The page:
must set boundary conditions on the brep using the
`gm_addpropval`

routine. You must also have generated a mesh with the
gmmeshgen function. Routine gmfem and its subsidiary routines
are all written in Matlab.

In order to figure out how QMG has numbered the faces of your brep (you must know the numbering to use gm_addproval) it is very helpful to use the graphics routines described below.

The package uses the convention that faces with no color property default to <0 0 0> unless some other default is specified. Color <0 0 0> is interpreted as `invisible.' (Usually <0 0 0> means black, but QMG interprets it as `invisible'). If you really need black, you can get very close to black with <0 0 0.001>.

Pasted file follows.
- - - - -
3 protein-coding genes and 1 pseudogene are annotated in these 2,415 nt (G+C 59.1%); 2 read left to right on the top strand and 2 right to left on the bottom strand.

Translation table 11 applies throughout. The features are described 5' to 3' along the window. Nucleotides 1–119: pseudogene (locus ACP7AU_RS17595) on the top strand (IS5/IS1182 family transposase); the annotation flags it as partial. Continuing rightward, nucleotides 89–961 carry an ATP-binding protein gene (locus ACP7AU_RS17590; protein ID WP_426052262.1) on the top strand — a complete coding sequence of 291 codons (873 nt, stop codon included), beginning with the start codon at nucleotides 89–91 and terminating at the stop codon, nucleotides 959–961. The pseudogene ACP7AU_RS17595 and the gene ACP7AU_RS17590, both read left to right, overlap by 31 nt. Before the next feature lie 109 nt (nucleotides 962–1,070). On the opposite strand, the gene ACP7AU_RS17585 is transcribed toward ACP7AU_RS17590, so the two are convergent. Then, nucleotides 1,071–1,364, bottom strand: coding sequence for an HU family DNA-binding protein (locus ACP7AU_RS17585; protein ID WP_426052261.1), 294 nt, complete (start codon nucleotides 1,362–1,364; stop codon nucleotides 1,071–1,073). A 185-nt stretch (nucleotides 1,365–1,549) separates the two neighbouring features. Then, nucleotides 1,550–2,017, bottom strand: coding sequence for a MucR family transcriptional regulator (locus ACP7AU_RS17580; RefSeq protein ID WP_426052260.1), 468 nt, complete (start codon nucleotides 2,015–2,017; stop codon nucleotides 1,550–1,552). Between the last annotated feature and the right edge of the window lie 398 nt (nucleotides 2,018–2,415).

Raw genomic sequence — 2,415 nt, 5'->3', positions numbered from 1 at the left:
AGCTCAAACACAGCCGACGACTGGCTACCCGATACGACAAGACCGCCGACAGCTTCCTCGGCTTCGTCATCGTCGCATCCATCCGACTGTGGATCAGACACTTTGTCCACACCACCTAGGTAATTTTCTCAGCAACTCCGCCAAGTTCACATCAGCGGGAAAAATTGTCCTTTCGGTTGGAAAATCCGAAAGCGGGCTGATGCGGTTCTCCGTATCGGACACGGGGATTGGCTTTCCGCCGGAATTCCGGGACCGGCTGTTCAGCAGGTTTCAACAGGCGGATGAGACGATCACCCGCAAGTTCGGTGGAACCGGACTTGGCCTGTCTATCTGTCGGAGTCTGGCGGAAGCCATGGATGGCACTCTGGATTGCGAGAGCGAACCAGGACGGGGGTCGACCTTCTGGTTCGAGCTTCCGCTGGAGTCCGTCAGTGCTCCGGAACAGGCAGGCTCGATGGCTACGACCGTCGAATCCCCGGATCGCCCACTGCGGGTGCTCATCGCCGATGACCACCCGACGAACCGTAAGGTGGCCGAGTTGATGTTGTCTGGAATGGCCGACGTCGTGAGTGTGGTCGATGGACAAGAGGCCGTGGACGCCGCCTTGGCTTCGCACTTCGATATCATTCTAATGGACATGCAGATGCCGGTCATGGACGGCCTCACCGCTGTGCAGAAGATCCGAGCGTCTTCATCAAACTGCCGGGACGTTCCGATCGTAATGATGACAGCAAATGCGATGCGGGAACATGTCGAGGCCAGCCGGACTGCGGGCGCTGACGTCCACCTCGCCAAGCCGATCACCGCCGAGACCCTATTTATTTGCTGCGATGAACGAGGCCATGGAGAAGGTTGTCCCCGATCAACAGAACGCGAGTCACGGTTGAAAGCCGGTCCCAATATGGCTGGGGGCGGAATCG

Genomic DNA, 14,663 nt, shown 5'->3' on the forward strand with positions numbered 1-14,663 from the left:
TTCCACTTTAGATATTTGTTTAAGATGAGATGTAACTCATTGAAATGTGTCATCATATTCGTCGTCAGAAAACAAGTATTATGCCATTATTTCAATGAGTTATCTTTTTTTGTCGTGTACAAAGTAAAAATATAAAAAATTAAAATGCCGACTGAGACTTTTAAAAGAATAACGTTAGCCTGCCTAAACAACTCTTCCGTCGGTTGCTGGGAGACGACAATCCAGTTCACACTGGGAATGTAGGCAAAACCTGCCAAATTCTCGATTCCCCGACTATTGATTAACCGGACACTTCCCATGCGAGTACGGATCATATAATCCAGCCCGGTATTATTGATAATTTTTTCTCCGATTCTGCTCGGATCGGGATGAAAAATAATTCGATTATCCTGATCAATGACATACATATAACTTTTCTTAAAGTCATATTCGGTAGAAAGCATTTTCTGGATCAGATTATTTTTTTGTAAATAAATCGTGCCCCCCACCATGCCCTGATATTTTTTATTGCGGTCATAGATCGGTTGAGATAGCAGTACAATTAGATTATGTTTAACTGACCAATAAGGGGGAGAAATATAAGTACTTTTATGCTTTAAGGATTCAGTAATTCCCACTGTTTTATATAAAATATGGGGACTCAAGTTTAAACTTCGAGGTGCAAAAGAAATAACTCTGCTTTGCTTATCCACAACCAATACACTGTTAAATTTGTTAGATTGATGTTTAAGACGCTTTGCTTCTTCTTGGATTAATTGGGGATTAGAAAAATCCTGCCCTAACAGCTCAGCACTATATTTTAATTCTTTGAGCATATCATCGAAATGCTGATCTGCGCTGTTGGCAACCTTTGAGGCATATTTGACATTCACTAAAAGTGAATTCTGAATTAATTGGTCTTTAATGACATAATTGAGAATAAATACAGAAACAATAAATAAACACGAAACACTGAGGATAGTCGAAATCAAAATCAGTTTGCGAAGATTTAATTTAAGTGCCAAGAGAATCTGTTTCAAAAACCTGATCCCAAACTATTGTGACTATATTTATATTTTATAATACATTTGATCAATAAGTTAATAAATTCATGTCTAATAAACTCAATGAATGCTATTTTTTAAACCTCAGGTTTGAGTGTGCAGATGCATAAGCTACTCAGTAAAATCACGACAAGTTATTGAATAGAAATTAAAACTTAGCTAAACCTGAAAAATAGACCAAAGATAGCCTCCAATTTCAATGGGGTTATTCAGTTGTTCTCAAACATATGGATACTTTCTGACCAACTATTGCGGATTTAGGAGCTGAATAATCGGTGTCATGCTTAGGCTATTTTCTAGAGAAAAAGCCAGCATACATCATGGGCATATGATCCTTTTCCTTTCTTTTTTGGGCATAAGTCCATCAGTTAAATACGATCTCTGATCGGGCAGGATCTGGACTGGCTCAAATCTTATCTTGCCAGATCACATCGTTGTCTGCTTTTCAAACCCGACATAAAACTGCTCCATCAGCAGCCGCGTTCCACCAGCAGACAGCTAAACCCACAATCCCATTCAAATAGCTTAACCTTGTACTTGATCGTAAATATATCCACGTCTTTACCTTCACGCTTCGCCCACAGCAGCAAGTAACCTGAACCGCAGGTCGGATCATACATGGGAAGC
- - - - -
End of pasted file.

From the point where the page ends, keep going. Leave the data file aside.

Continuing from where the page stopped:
Having a color that stands for invisible is very useful for 3D breps, because the only way to see internal boundaries or completely interior holes is to make some exterior faces invisible.

The graphics routines are as follows.

```
``````
newbrep=gmrndcolor(brep, dim);
```

This routine produces a new brep that is the same as the old
brep, except that all faces of dimension dim are colored according
to a random ordering of 18 pre-designated colors. (Just like
gm_addpropval, this routine does not change its calling argument
and therefore is useless without a return variable.)
The dim argument is optional; if it is not specified, then it defaults to the intrinsic dimension of the brep minus 1 (i.e., facets).

If a face is already colored, then gmrndcolor leaves it with the color that it has.

```